Thoughts on Selecting a Design Model

LRNT524 Activity 2

This activity begins by considering three questions:
1.
What are some things to consider when selecting a design model?
2. How do you make design decisions? What role do design models and innovation play in this process?
3. Are there any design models have you found especially useful when making design decisions?

To answer these questions, I will use a scenario based on the needs of students in the K-12 system. In reality, the choice of design in this system is limited, as there are parameters set out for educators outlining expectations and outcomes that must be adhered to, for example, the curriculum.

In this hypothetical scenario, I consider what I am responsible for and to whom. I analyze the hand I am dealt: the grade(s) and subjects to be taught, and review the curriculum to reassess long range plans. These plans become an anchor for design, but they are not fixed. Long range plans set out the curriculum expectations to be met, but how they are met is fluid and dependent on the accruement of specific skills for a digital age (Bates, 2015) which are embedded in routines and activities from the start of the year. Based on culturally relevant and reflective pedagogy, students engage in learning that melds with their environments: the classroom at the start of the year is a literal blank slate. How the walls are filled and with what, is up to the group. Every decision from a history timeline to what is included on it, are made as a unit. One challenge to this scenario is that this co-created space must also exist virtually. Once, planning and preparing for this learning environment would have been solely for face-to-face, or in-person learning. Post-pandemic, this space requires the addition of online considerations such as a virtual classroom and digital tools. Designing for a digital classroom with this type of transformational learner experience (Veletsianos, 2011) would require an AGILE instructional design model to work within the pre-existing ADDIE model developed by the school board. According to Gawlik-Kobylinska (2018) AGILE stands for Align, Get set, Iterate and implement, Leverage and Evaluate. Incorporating these two design models will allow students to demonstrate their innovativeness in this space. Students would share their prior knowledge of digital platforms and tools to contribute in meaningful ways.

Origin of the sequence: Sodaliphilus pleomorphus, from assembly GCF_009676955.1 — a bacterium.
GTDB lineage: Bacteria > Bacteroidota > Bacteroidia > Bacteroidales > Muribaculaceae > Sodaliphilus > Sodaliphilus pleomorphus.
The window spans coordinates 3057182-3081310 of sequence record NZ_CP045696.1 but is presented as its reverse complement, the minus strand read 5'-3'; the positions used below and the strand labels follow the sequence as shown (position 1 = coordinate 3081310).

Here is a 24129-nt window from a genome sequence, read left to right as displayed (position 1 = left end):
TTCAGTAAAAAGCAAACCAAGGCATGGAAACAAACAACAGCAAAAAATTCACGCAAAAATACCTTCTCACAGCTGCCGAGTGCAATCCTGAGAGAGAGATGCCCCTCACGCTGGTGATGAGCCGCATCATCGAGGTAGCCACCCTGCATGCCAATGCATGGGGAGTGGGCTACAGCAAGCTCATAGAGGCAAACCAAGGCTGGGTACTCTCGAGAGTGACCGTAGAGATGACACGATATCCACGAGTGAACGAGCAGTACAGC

Of course, all of this depends on my flexibility, confidence in subject matter, and openness, which to be honest sounds exhausting!

References:

Bates, A. W. (2015). 4.7 ‘agile’ design: Flexible designs for learning. Teaching in a Digital Age. Vancouver, BC: Tony Bates Associates Ltd. Retrieved from
https://opentextbc.ca/teachinginadigitalage/chapter/6-10-agile-design-
flexible-designs-for-learning/

Gawlik-Kobylinska, M. (2018). Reconciling ADDIE and Agile instructional design models – Case study. New Trends and Issues Proceedings on Humanities and Social Sciences, 5(3), 14–21. https://doi.org/10.18844/prosoc.v5i3.3906

Veletsianos, G. (2011). Designing opportunities for transformation with emerging technologies. Educational Technology, 51(2), 41-46.

3 thoughts on “Thoughts on Selecting a Design Model”

  1. Hi Angela,

    This is a great post, and it sounds like we are having a similar experience as we dig into instructional design models! I appreciate how you described a new classroom as a space to be filled as learners and the teacher build connections and create knowledge together. Being that the digital tools teachers and students use are generally decided at a board level, and not by the classroom teacher, I have been pondering the idea of innovation in K-12 settings. To what extent can teachers be innovative when, as you say, “the choice of design in this system is limited, as there are parameters set out for educators outlining expectations and outcomes that must be adhered to”?

    I would be curious to hear your thoughts!

    Amber

  2. Thanks for this Angela! I’m learning so much about how K-12 works from all my teacher colleagues here!

    I’m curious about how you change your lessons when you have the same curriculum and grade, but a different class, for a second, third, or more time. Many models discuss how evaluation and adjustments/amendments are made after a course/lesson is delivered. There are a number of different models that call for evaluation and change (e.g. ADDIE or Agile) and you mentioned that the school board already has an ADDIE outline for you. How does evaluation and change go in your work? Or do you start from scratch each time?

  3. Hi, Angela,

    Thanks for setting the stage with your hypothetical scenario, this is a good approach to a mini reflection as storytelling can be so powerful. The actual story we write when designing in real life is guided and structured, and as you point out, “is limited, as there are parameters set out for educators outlining expectations and outcomes that must be adhered to, for example, the curriculum”. We are curious, how does applying AGILE and ADDIE impact these limitations? Or do they?

    As you have indicated, the thought of designing for learning with the considerations of endless complexities “sounds exhausting”, and it can be, so how do “flexibility, confidence in subject matter, and openness”, impact your design approaches?

    Lisa & Leeann

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